The landmark study, conducted by Gartner and the Worldwide Fund for Nature (WWF), is designed to help customers and procurement departments assess the environmental programs of different ICT vendors and make an appropriate choice of partner when looking to the market for low-carbon solutions.
It looks at five specific areas, including the supplier’s own internal commitment to address climate change, their capabilities in developing solutions to help customers exploit opportunities in a low-carbon economy, their supply chain, and the extent to which they are trying to influence policy makers.
The study, however, did not drill down into specific product lines or services, or determine which vendor has the greenest ICT equipment.
HP and Fujitsu consistently ranked in the top five vendors in all categories of the study. IBM also scored well when it came to their internal green programs.
Others including Google were criticised for at-times basic shortfalls in their green approach.
And then there were the high-profile companies that declined to participate - Microsoft, Acer, EDS, Oracle, Sun and TCS among them. All copped a particular serve from the study’s co-author and research VP at Gartner, Simon Mingay.
“We were fairly shocked some of them didn’t respond,” Mingay told a sizable audience at the Symposium ITxpo in Sydney.
“We think most of them have significant gaps in their programmes which means they would have performed fairly poorly.”
Mingay said some firms like Google and Cisco appeared to be doing ‘a little more talking than doing’.
On Cisco, Mingay said: “As far as the solutions they’re looking to put in place to help you reduce your emissions, we think Cisco is really well positioned, but more out of luck than by good judgement.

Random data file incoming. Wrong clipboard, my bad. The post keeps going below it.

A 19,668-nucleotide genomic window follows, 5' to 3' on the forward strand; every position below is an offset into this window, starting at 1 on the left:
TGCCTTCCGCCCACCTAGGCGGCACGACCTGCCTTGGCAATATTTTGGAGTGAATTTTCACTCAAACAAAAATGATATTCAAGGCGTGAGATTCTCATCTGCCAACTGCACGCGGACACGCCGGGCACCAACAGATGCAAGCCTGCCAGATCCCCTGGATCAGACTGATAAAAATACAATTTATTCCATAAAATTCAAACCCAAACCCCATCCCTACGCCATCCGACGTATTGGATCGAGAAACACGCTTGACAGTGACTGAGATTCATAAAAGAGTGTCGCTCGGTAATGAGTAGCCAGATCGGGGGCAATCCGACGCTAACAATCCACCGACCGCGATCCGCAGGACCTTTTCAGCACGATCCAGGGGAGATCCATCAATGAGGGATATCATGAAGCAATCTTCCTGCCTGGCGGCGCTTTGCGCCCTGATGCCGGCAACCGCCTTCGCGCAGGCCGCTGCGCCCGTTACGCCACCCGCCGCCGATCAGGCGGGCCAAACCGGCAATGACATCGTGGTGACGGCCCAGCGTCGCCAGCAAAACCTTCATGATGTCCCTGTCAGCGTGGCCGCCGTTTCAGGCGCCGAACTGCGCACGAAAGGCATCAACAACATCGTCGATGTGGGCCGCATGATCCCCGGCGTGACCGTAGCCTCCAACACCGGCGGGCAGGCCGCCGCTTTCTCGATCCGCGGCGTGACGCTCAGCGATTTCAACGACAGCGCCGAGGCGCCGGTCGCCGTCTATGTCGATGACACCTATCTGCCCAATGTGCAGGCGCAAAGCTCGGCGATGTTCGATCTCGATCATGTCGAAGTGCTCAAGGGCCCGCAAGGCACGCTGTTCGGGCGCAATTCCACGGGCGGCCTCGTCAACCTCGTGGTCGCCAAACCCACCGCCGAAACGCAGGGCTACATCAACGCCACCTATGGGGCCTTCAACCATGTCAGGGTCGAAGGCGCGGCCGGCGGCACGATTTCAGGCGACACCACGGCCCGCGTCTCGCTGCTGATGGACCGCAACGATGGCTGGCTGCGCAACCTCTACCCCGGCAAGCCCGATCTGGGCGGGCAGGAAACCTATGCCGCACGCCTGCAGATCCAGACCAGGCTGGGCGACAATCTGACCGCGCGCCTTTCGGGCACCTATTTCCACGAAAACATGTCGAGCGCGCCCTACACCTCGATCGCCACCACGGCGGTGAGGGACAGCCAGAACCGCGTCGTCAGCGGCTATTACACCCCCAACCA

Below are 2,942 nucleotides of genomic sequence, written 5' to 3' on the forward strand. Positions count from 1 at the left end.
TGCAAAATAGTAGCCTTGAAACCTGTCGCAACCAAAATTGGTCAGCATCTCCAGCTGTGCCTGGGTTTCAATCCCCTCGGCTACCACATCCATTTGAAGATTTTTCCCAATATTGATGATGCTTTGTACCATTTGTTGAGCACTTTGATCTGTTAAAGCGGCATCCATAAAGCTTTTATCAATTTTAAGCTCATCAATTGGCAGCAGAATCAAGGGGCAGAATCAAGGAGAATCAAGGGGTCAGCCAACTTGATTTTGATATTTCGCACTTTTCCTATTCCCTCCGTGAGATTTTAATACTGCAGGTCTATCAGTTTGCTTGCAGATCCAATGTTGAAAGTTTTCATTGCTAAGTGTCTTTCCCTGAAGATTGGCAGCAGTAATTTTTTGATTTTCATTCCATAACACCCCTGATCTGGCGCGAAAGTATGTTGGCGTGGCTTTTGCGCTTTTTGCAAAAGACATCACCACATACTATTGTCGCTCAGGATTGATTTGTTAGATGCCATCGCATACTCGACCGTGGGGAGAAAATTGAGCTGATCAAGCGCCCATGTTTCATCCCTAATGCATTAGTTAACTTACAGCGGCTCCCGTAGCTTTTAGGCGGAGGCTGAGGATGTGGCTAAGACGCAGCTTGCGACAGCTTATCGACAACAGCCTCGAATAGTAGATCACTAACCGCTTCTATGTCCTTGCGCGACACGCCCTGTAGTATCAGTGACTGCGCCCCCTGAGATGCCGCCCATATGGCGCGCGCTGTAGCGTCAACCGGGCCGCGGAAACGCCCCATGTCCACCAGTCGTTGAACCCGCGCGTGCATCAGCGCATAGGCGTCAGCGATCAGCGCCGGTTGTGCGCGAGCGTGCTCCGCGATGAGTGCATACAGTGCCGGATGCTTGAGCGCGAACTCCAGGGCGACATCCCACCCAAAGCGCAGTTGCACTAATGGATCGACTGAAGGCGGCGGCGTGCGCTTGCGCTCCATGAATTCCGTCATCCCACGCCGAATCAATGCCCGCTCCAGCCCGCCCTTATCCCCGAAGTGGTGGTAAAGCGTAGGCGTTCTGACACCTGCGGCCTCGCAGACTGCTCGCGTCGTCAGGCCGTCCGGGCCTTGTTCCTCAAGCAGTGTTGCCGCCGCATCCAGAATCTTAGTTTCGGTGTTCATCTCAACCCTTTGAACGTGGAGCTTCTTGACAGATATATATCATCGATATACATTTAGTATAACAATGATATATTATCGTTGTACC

“They happen to be doing things at the right time, but really there’s lots of room for improvement.”
Google also found itself the subject of criticism.
“Google had some really poor performance results in their programme,” said Mingay.
“Their environmental basics are not good and their supply chain basics resulted in a really poor score.
“Yes, they are a software company but they also manufacture their own servers - over one million at last count - but they’re not managing the carbon risk of that process in their supply chain.”
Mingay said he was ‘sure Google would do something‘ to address the results.
“Google talk a lot about their own approach to the environment, and probably do more talking than necessarily doing,” said Mingay.
“We were expecting to see a lot of innovation from Google about how you can use hosted software to lower your footprint and emissions, but we didn’t. We were surprised.”
Nortel and Verizon were also companies with ‘room for improvement’, Mingay said.
Because the study looked at overall green policies and did not measure improvements made specifically to ICT equipment, several vendors including Nortel, Dell and Lenovo found themselves facing criticism over their approach.
All were focusing on reducing the so-called two per cent of global CO2 emissions that are caused directly by ICT, whereas the leading firms in the study are said to be addressing the other 98 per cent of emissions. An example of this would be building solutions such as videoconferencing that target high carbon areas of the economy to reduce the need for travel or transportation.
“Those that look at the wider 98 per cent solutions will drive real innovation and help reduce the overall environmental footprint of their company,” said Mingay.
The study will be reconducted in 2009.
Good green vendors are hard to find
By Ry Crozier on Nov 13, 2008 10:10AM